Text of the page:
EPA Carbon Rules Remain Intact as Senate Rejects Amendments
The Democratic-led Senate defeated four amendments to small-business legislation that would have restricted, delayed or prohibited the EPA’s limits on carbon-dioxide gases spewed from tailpipes and smokestacks. The Republican-controlled House is scheduled to vote tomorrow on a bill blocking the EPA rules.
The EPA imposed the regulations to limit carbon-dioxide emissions after Congress failed to pass legislation backed by President Barack Obama to create a cap-and-trade system for pollution allowances. Republicans and some Democrats say the rules are unnecessary and harmful to the economy. The Obama administration today praised the Senate’s action.
“By rejecting efforts to roll back EPA’s common-sense steps to safeguard Americans from harmful pollution, the Senate also rejected an approach that would have increased the nation’s dependence on oil, contradicted the scientific consensus on global warming and jeopardized America’s ability to lead the world in the clean energy economy,” White House press secretary Jay Carney said in a statement.
Earlier today, the House rejected amendments to a bill sponsored by Representative Fred Upton, a Michigan Republican and chairman of the House Energy and Commerce Committee. Upton’s bill would strip the EPA of authority to regulate emissions from stationary polluters, such as power plants and oil refineries, under the Clean Air Act. It also would reject the agency’s finding that greenhouse gases endanger the public.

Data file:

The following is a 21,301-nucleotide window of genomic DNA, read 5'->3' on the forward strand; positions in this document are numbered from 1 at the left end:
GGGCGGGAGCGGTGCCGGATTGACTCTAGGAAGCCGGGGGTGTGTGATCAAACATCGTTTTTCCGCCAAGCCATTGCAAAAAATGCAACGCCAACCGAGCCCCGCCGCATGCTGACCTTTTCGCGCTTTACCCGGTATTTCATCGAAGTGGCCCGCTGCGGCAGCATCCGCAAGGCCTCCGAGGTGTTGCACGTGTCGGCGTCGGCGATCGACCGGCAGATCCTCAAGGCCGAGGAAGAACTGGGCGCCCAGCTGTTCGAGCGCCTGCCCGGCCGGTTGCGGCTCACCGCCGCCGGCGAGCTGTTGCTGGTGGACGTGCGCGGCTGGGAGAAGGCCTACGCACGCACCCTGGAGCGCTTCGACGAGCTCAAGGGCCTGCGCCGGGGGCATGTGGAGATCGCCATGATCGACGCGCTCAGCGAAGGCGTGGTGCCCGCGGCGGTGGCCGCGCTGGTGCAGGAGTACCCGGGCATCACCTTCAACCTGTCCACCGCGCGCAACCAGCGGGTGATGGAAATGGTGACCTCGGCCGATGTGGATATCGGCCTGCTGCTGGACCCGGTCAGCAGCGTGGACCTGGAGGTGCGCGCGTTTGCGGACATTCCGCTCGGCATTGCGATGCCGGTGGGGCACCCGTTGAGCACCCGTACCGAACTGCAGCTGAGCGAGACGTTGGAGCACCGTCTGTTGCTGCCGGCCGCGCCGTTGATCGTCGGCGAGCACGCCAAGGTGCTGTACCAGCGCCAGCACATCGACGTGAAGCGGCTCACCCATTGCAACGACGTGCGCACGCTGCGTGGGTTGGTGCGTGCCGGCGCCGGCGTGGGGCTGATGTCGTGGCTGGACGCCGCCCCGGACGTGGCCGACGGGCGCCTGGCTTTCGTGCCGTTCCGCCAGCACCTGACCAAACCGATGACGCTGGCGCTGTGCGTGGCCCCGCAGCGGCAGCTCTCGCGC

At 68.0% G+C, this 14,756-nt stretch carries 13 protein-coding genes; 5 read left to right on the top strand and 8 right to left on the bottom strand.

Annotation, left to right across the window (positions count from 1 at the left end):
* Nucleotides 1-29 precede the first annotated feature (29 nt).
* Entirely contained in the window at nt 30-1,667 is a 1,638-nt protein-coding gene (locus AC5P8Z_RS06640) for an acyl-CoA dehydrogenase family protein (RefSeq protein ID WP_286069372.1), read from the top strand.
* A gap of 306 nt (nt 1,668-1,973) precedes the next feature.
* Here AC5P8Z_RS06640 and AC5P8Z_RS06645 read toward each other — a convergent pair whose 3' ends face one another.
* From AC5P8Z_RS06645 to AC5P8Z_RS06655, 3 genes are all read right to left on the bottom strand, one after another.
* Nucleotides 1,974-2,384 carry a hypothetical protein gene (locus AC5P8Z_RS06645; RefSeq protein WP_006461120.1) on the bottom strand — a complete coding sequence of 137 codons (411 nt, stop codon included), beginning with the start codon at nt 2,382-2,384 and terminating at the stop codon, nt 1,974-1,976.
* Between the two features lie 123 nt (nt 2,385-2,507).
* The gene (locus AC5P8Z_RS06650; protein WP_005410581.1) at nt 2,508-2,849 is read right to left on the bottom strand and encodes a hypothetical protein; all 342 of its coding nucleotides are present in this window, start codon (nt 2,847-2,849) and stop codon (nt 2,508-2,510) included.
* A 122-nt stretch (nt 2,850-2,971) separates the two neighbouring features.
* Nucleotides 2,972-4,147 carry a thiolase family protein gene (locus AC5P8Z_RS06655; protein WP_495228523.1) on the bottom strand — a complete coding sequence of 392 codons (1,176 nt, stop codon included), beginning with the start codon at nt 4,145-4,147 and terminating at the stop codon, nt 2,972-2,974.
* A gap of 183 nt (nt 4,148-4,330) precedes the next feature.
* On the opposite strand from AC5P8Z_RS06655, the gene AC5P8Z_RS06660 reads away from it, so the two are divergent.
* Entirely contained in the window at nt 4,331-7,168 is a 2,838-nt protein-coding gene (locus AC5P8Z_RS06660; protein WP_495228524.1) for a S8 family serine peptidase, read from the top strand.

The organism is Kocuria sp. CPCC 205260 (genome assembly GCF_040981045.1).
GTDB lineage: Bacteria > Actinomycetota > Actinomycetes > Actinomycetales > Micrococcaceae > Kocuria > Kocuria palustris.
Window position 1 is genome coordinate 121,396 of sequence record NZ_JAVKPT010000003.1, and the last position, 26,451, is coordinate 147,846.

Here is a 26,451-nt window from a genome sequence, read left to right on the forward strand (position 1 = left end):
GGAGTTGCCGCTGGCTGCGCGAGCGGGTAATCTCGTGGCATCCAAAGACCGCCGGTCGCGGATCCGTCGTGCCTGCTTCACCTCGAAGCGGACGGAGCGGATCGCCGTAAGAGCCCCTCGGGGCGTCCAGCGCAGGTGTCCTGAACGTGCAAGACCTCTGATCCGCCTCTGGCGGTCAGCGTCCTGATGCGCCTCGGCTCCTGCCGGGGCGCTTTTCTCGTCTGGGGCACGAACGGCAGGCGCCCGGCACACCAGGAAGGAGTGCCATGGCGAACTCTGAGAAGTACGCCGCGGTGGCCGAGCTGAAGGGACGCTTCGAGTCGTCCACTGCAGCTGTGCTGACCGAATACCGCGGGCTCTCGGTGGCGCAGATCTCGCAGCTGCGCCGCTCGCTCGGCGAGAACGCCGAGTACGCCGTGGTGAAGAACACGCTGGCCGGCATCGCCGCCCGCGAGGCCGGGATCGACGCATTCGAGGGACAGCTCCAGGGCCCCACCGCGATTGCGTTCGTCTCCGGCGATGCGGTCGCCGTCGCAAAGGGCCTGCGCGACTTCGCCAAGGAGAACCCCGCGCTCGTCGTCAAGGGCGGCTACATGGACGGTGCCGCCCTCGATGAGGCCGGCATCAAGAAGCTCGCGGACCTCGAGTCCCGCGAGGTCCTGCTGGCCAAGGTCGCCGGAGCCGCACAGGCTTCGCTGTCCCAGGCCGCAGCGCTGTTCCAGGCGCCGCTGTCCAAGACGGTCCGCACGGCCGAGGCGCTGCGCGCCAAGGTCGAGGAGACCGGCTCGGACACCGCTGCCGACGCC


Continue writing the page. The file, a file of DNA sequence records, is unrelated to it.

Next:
Obama’s aides would advise a veto should Upton’s legislation reach the White House, the administration said yesterday.
Senate Republican leader Mitch McConnell of Kentucky introduced a measure in the Senate today that was identical to Upton’s bill. The proposed amendment to small-business legislation was defeated 50-50. The measure required 60 votes.
A ban on the EPA rules in effect since January would “prevent unelected bureaucrats at the EPA from imposing a new national energy tax,” McConnell said today.
Senators also rejected amendments offered by Democratic Senators Jay Rockefeller of West Virginia and Debbie Stabenow of Michigan that called for the EPA carbon regulations to be delayed for two years. A bill from Senator Max Baucus, a Montana Democrat, that would have restricted the scope of the rules, also lost. The three bills each got fewer than 15 votes.
A February poll commissioned by the American Lung Association found that 60 percent of people questioned said Congress shouldn’t stop the EPA rules and 35 percent thought lawmakers should bar the agency from limiting discharges of carbon dioxide, a primary greenhouse gas.
The survey of 500 probable voters Feb. 7-14 by Democratic polling firm Greenberg Quinlan Rosner Research and Republican pollster Ayres, McHenry & Associates, according to the Washington-based association, a health-advocacy group. The poll had a margin of error of plus or minus 4.4 percent.
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